# Electron speed and movement through a copper wire

1. Jun 5, 2014

I've recently read that the electrons move relatively slowly to what I had previously thought through a metal. That the "drift velocity" is slow, but because the electrons are plentiful, they can pass down the signal very fast. Near light speeds. Could someone explain what I'm missing and this concept in general? I always thought that the velocity increased as kinetic energy did and that electrons have relatively high speeds even withing orbitals.

2. Jun 5, 2014

### nsaspook

The Kinetic energy of a charge carrier due to it's drift velocity is incredibly tiny in a good conductor.

http://en.wikipedia.org/wiki/Speed_of_electricity
Ride the surprisingly slow electron express

Last edited: Jun 5, 2014
3. Jun 5, 2014

### Simon Bridge

I think the bit you are missing is that the drift velocity of the electrons is an average velocity.
Electrons move in a wire like gas in a bottle - every which way. When there is no applied electric field, an electron is as likely to go one way as another, so the drift velocity is zero. With the electric field, there is a bigger chance of going one way than the others.

You can estimate the rms thermal speed of electrons in the wire at room temperature by treating them as an ideal gas and using the kinetic theory. That's much faster than the drift velocity.

This site has a widget to illustrate the motion of just one electron with different applied electric fields.

Last edited: Jun 5, 2014
4. Jun 6, 2014

Okay that ideal gas description worked really well. So if I send an alternating and or direct current through a wire, I read that the speed from one end to the other would be very near c. How is this achieved? Is it due to the interactions between electrons along the way?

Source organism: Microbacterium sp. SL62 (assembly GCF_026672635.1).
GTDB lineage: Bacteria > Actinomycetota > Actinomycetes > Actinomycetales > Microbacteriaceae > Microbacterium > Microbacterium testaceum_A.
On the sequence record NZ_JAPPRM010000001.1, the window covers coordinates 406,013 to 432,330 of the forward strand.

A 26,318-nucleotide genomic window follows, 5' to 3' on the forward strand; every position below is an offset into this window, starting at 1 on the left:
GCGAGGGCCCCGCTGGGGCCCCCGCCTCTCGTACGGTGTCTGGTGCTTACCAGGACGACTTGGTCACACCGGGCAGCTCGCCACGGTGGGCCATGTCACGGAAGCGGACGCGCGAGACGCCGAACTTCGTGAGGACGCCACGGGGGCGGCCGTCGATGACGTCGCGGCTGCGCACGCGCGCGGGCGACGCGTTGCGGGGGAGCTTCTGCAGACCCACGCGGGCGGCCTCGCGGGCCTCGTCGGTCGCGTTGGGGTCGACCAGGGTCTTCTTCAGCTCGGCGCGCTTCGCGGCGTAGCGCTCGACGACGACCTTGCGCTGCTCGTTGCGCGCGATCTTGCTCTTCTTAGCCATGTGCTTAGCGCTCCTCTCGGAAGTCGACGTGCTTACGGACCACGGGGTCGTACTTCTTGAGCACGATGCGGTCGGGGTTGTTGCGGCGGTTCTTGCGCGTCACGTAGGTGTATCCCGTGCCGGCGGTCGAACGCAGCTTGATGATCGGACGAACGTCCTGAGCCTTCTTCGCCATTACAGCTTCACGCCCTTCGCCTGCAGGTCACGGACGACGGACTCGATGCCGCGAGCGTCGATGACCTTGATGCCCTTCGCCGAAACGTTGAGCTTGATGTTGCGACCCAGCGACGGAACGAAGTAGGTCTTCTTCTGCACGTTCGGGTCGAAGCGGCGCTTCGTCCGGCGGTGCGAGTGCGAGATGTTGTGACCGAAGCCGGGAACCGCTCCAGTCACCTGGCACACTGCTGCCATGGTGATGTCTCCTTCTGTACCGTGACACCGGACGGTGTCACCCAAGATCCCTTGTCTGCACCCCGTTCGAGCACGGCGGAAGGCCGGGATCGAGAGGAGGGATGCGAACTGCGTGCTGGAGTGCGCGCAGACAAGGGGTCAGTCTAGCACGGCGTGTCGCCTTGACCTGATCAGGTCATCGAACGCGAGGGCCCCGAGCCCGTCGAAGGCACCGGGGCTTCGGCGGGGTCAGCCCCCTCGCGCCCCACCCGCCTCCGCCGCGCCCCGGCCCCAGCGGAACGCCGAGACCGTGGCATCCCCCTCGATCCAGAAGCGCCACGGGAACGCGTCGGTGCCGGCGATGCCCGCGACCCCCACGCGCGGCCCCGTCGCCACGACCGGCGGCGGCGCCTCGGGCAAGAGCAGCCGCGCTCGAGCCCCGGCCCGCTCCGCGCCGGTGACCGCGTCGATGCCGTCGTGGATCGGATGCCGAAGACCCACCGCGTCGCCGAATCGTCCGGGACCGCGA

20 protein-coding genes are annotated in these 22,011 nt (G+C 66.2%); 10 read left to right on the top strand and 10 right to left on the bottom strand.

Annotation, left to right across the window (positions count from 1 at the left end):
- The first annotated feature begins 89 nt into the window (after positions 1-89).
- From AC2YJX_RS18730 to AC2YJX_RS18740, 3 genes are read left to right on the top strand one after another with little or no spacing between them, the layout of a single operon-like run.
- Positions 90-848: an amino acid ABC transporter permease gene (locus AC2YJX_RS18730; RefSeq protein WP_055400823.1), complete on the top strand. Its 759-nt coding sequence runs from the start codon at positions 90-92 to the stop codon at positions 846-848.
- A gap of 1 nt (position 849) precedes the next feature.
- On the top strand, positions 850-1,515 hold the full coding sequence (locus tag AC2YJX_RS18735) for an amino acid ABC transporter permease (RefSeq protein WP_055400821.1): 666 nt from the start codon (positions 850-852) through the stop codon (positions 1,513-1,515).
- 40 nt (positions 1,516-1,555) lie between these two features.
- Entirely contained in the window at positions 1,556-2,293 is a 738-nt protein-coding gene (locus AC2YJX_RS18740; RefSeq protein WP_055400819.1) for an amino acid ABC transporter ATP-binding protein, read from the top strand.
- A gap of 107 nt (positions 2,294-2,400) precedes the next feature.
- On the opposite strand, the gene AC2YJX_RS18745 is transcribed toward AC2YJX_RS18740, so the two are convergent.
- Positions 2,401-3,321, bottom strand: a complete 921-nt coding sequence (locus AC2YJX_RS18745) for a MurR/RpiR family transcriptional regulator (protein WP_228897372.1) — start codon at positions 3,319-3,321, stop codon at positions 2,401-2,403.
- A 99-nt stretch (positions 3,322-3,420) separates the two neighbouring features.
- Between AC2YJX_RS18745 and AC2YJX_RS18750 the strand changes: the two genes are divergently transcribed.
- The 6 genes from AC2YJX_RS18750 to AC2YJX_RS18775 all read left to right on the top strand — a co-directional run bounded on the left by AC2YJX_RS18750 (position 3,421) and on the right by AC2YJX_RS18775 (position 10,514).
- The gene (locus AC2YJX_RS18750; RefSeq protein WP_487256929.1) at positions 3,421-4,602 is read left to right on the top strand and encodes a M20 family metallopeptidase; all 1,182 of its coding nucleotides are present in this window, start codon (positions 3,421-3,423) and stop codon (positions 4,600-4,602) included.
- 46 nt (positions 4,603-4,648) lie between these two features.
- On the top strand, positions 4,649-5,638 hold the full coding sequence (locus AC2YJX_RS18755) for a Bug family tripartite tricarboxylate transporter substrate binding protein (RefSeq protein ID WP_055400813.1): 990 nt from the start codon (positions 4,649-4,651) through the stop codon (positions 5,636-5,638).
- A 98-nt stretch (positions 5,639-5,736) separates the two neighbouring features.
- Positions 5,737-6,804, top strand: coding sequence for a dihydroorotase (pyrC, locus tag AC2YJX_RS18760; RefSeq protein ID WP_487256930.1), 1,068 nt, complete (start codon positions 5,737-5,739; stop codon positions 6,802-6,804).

5. Jun 6, 2014

### UltrafastPED

It's not the electrons, but the electric fields which travel rapidly ... a kind of knock-on effect.

See https://en.wikipedia.org/wiki/Speed_of_electricity
and the references.

6. Jun 6, 2014

Thanks :)

7. Jun 6, 2014

### Simon Bridge

So if electrons are so slooowww... how is it that electrical signals are so fast?

There are two commonly experienced[1] situations that shed light on the situation:
1. if you hit one end of a pipe, the sounds gets to the other end even though the individual atoms in the metal do not travel that far. How does this happen?
2. you have a hose full of water and turn on the tap - water comes out the other end almost immediately, but it takes the water much longer than that to travel the length of the pipe.
(You can do the same fort of thing for a gas - blow in one end of a pipe full of gas and some comes out the other end well before the gas from your lips could have traveled the length of the pipe.)

Considering these common experiences, is it really all that surprising that a signal can go down a wire faster than the electrons themselves travel?

----------------------------

[1] if you have not experienced these situations - then you should arrange to soon.

8. Sep 22, 2014

### zhanhai

The picture is semi-classical. QM describes electrons in a solid by wave functions.

I just tried a way to estimate the rate at which a carrier electron is excited by the E field that drives the current. The result is that normally it is in the order of 10**(-4) per second. But at just above superconducting transition it is as low as 10**(-21) per second. I am not sure whether such results are OK or not.